Aboard USS Wisconson at Nauticus, Norfolk
RADM Martin Janczak, USNR: Remarks
Good afternoon, and welcome to this ceremony on this fine day, on this impressive ship. Welcome to the USS Wisconsin, BB-64, one of the Navy’s most impressive ships and to the retirement ceremony marking the culmination of 34 years of uniformed service for Captain David C. Poyer, United States Naval Reserve, one of the Naval Reserve’s most impressive officers.
“DAVID POYER graduated from the U.S. Naval Academy at Annapolis in 1971. His thirty-four years of active and reserve Navy service included sea duty in the Atlantic, Mediterranean, Arctic, Caribbean, and Pacific, and shore duty at Fleet Training Center, the Joint Chiefs of Staff, Surface Warfare Development Group, and the US Atlantic Command/Joint Forces Command.”
This is the thumbnail sketch of his military career you’ll find on the back flap of one of Dave’s books. But it’s customary for the speaker at the occasion of a service member’s retirement to examine his or her career in considerably more detail. Sometimes this is a straightforward matter; at other times, it’s not so simple. Trying to summarize Dave Poyer’s course through life definitely falls under the rubric of “more complex.” His personal, naval, defense analytical, and literary careers have been so intertwined, and the relationships among them so involved, that someday someone will no doubt essay a Ph.D thesis on the subject. But as a former Animal Husbandry major I’ll make a stab at the oral recitation, and hope a coherent picture emerges.
Dave, or D.C. as he’s known to his Academy classmates, grew up far from the sea in the Allegheny Highlands of Northwestern Pennsylvania. His father, a World War II veteran of the North Africa, Italian, French, and German campaigns, suffered from significant mental illness and was hospitalized when David was a boy. So Dave grew up on welfare. He realized early that in order to amount to anything, he’d have to leave those Pennsylvania hills and strike out for the world beyond.
Dave joined the Navy on another bright June day, back in 1967. He saw salt water for the first time as he was walking downhill from the bus station at Annapolis to the U.S. Naval Academy. It was the glittering surface of the Chesapeake. He didn’t shine during plebe year; in fact he barely squeaked through. But I suspect it was his own experiences that there that gave him the wherewithal to write his 1983 comic novel THE RETURN OF PHILO T. MCGIFFIN, an underground legend and cult favorite that the Naval Academy bookstore still numbers among its most popular offerings today.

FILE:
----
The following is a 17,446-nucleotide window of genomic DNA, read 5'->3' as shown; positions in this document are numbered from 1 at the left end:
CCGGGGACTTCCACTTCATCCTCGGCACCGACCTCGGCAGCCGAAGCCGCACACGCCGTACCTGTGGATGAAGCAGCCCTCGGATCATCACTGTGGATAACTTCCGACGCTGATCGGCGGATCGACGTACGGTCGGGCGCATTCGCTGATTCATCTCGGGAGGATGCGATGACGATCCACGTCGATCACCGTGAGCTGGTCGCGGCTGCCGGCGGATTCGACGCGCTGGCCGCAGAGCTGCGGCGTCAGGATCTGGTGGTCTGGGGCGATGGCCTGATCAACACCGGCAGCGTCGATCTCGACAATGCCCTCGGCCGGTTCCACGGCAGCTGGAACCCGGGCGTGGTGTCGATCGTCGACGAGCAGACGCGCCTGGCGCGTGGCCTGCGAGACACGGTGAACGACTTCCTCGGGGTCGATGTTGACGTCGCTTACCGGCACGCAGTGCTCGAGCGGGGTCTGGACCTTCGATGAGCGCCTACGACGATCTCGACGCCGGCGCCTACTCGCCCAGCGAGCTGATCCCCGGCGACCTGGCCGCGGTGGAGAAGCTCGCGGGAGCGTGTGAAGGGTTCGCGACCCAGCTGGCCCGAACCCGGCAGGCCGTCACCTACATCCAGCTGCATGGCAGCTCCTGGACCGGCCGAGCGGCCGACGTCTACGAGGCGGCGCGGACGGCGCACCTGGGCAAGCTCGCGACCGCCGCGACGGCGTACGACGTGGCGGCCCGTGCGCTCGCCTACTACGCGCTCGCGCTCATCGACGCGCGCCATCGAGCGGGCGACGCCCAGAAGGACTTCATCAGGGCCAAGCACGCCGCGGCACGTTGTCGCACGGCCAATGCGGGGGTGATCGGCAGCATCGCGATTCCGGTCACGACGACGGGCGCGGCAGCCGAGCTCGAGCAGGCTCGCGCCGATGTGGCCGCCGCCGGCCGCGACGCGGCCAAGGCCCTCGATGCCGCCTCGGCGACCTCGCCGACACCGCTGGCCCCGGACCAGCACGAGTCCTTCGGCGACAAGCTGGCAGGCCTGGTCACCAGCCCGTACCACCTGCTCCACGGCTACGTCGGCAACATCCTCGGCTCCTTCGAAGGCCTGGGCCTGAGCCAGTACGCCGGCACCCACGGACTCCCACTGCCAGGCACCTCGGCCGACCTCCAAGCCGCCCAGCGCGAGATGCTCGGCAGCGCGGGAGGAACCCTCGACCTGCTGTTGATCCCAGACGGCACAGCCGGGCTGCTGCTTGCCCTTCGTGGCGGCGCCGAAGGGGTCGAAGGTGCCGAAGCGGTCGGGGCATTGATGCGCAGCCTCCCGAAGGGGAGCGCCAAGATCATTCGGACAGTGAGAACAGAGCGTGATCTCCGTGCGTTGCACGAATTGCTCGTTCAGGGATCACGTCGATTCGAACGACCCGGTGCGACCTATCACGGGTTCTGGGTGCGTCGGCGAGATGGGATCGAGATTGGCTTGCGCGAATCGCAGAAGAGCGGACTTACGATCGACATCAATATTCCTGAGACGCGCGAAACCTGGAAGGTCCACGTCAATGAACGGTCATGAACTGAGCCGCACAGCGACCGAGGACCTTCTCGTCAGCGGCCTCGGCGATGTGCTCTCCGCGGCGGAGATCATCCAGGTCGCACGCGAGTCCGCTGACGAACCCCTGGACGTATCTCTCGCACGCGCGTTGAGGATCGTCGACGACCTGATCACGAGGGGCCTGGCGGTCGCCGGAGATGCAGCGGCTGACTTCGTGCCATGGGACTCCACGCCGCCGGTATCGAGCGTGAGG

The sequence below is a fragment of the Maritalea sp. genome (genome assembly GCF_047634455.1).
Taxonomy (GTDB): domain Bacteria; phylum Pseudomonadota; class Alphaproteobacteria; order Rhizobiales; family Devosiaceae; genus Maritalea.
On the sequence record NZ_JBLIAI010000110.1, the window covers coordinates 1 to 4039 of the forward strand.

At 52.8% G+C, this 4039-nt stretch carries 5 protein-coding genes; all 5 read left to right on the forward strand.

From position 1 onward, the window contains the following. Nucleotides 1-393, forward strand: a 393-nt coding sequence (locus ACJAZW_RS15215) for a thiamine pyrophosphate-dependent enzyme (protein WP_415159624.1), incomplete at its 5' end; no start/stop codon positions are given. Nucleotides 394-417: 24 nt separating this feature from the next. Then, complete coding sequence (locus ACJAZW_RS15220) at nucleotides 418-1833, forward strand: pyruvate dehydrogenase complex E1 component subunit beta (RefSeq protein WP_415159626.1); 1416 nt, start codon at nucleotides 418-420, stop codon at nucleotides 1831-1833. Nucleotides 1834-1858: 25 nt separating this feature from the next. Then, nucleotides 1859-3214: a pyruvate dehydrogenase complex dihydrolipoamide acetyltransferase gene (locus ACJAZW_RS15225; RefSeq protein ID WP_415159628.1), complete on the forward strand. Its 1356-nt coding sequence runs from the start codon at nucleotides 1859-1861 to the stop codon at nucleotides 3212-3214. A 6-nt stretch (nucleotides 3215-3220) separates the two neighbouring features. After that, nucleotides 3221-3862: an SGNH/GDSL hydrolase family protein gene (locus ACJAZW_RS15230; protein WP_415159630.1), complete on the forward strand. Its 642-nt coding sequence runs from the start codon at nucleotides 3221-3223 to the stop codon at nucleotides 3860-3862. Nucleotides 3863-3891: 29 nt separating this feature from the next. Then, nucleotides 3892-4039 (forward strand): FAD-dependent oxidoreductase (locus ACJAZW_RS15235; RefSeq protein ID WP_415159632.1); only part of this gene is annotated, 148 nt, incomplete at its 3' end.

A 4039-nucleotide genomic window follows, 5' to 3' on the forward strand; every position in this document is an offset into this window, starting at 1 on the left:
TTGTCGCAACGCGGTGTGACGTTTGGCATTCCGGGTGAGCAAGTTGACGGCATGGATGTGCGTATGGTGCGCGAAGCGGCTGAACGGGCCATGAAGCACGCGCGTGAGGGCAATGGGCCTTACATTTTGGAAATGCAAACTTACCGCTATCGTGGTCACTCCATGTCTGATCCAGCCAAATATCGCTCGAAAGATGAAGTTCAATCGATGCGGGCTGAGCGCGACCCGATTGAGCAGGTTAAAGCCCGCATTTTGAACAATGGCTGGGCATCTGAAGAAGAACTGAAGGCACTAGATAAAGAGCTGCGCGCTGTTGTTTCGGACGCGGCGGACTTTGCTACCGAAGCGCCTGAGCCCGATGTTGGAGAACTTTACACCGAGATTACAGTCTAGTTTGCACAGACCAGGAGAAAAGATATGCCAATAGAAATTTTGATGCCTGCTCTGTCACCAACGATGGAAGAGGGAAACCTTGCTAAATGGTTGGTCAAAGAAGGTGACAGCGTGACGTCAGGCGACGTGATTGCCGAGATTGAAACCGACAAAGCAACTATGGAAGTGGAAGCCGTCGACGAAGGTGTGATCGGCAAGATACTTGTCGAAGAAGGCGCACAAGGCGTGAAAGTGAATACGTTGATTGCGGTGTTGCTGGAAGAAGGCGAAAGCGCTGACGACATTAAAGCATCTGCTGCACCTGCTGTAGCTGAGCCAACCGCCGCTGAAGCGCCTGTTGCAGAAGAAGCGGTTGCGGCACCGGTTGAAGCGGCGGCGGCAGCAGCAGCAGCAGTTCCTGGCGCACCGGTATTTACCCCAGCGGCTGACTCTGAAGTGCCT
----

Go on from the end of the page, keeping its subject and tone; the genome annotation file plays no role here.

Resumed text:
Dave began his active duty service in June of 1971 with his assignment to USS Bowen, FF-1079, a Knox-class 1200-psi steam powered destroyer escort out of Newport, Rhode Island – the classic beginning to a tin-can sailor’s career. A steam DE. One of the beauties of serving on small ships is that you get responsibility early. Dave was twin-toured aboard Bowen, and served in the capacities of gunnery and missile officer, navigator, first lieutenant, electronic maintenance officer, electronic warfare officer, and independent-steaming officer of the deck – although not all at once! He learned firsthand the distinct languages of boatswain’s mates, gunner’s mates, missilemen, electronic technicians, and operations specialists – or as they were still called then, radarmen. Dave earned his “water wings,” the then-new Surface Warfare pin and qualification. He deployed to the Med twice, and took part in a gruesome winter cruise north of Iceland during which his ship was ordered to find the worst storm out there and stay in it as long as she could, to test a new variable depth sonar rig. This sounds to me very much like the harrowing Arctic voyage of the fictional USS Reynolds Ryan Dave recounts in THE CIRCLE – which I understand is required reading in the Literature of the Sea course at Annapolis.
In April of 1974 Dave went from Bowen to the staff of Commander, Amphibious Squadron Eight. His official billet was as the supporting arms coordinator, the officer who coordinates the air support, gunfire support, and artillery support before and during amphibious landings. But he soon took on additional responsibilities as electronic warfare officer and the primary staff watch officer underway, qualifying as Fleet Officer of the Deck and qualifying to maneuver medium-sized task forces. He deployed again to the Med, and during the Cypriote war of 1974 stayed awake for five days and nights planning a landing to rescue American hostages and standing flag bridge watches as Task Force 61 expected attack from Greek or Turkish air at any time. Once again, it’s easy to notice the coincidence between these events and those described in his novel of the amphibious fleet, THE MED.
In the waning days of 1975 Dave went to shore duty for the first time, at Fleet Training Center, Norfolk, supervising the training program for the then-new Spruance-class destroyers. Burned out by the poor leadership of those dark days of our Navy and trying to regain an even keel after the breakup of his first marriage, he left active service in 1976, intending never to return.